Electronic Thesis and Dissertation Repository


Doctor of Philosophy


Electrical and Computer Engineering


Dr. Jayshri Sabarinathan


“Photonic Crystals (PCs)” are dielectric or metallo-dielectric structures with periodic spatial alternations of refractive index on the scale of the wavelength of light. Many optical devices, based on PCs, have been proposed. There are multiple ways by which equal amount of power of incoming signals can be divided into two, three and four output channels; for example using multiple coupled photonic crystal waveguides, directional coupling and cascaded multimode PC waveguides. Ideally, the splitter should divide the input power equally into the output channels without significant reflection or radiation losses and should be compact in size. In this thesis we have proposed different techniques of optical power splitting using (a) Y-junction, (b) PC line defect waveguides integrated with multimode interference (MMI) block, and (c) multiple line defect PC waveguides. The optical modeling of these proposed structures were investigated by finite difference time domain (FDTD) simulation. The goal was to achieve equal power at each output channel with broad spectrum around the target wavelength with low loss.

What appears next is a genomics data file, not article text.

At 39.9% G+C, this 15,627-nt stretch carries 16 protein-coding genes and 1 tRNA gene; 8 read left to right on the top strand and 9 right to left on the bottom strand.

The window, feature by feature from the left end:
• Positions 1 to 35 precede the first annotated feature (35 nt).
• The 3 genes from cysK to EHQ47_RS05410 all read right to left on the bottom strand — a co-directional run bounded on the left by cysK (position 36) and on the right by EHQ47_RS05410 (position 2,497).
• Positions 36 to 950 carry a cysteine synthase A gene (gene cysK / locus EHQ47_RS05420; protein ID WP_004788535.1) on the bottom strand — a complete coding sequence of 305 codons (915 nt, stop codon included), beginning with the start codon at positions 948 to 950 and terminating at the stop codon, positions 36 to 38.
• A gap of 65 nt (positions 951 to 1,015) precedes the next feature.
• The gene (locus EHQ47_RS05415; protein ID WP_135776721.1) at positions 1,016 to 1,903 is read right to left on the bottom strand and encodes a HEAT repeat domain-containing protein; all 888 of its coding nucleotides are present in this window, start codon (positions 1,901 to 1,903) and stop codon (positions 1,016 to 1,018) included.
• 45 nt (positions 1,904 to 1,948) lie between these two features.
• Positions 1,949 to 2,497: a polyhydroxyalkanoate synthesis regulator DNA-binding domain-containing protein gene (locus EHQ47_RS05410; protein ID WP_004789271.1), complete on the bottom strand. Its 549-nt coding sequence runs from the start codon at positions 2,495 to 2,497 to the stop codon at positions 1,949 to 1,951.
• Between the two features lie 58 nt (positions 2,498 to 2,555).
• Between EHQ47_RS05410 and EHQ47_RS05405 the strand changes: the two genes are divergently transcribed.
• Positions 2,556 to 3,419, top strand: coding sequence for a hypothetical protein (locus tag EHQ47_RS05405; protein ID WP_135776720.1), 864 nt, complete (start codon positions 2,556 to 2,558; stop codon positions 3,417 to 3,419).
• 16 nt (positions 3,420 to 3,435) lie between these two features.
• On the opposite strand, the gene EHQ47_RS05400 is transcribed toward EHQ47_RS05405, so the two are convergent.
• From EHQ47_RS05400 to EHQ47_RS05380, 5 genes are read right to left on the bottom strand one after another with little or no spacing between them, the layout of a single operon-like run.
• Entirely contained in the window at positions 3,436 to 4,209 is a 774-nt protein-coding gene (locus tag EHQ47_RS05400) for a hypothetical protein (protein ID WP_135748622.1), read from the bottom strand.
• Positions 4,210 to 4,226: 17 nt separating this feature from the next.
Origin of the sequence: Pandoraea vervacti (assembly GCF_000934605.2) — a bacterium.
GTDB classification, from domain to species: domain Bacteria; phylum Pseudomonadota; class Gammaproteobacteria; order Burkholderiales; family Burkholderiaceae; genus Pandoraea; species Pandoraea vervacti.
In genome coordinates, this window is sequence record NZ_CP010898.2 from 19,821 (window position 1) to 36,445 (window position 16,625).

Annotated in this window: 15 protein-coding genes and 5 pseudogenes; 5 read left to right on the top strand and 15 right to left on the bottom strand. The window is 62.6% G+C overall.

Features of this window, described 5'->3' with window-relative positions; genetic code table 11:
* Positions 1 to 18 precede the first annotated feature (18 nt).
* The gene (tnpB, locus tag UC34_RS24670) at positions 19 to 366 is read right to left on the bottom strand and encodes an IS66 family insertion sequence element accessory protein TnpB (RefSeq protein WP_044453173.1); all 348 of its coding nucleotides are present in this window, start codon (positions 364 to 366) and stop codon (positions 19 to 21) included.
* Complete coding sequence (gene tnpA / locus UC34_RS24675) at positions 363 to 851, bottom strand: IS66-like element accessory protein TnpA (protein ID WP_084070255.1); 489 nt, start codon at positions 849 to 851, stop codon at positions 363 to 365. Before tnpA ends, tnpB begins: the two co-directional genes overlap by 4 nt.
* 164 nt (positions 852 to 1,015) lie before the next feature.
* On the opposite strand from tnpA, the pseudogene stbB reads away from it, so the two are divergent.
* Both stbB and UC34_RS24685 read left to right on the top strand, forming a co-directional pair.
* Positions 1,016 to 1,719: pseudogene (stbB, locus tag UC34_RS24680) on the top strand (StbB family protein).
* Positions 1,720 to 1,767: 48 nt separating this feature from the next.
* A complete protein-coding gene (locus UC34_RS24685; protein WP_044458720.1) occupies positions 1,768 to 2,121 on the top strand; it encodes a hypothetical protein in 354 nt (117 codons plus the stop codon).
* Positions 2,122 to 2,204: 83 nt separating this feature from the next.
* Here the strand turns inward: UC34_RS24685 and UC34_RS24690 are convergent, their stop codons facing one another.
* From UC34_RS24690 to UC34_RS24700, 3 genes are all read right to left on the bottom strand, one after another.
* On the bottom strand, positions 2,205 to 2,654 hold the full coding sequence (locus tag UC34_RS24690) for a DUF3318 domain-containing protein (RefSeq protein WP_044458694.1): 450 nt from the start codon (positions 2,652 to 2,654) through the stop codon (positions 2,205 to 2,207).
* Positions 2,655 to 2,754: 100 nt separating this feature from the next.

Using a new design of a 2-D slab based Y-junction scheme, we have achieved 84.4% power output from a 1×2 power splitter and 58.3% form a 1×4 power splitter configuration respectively. Then to improve the power transmission of 1×4 power splitter configuration, we have examined two more structures, one is 2-D slab PC line defect waveguides integrated with MMI block and another which is based on multiple line defect waveguides. The first structure transmits 75.7% power at the output with 46nm broad spectrum for a 2-D slab configuration whereas the second structure transmits 94.9% power at output with 32nm broad spectrum for 2-D configuration.

The advantages of PC line defect waveguides integrated with MMI block for 1×4 power splitter configuration over the Y-junction are ease of fabrication, broad output spectrum and high transmission power. The only disadvantage is the size of the device. The device is somewhat larger than other devices but still compact enough to compete with commercial on chip optical power splitters. In future multiple line defect PC waveguides will probably be able to achieve both compact size and high power.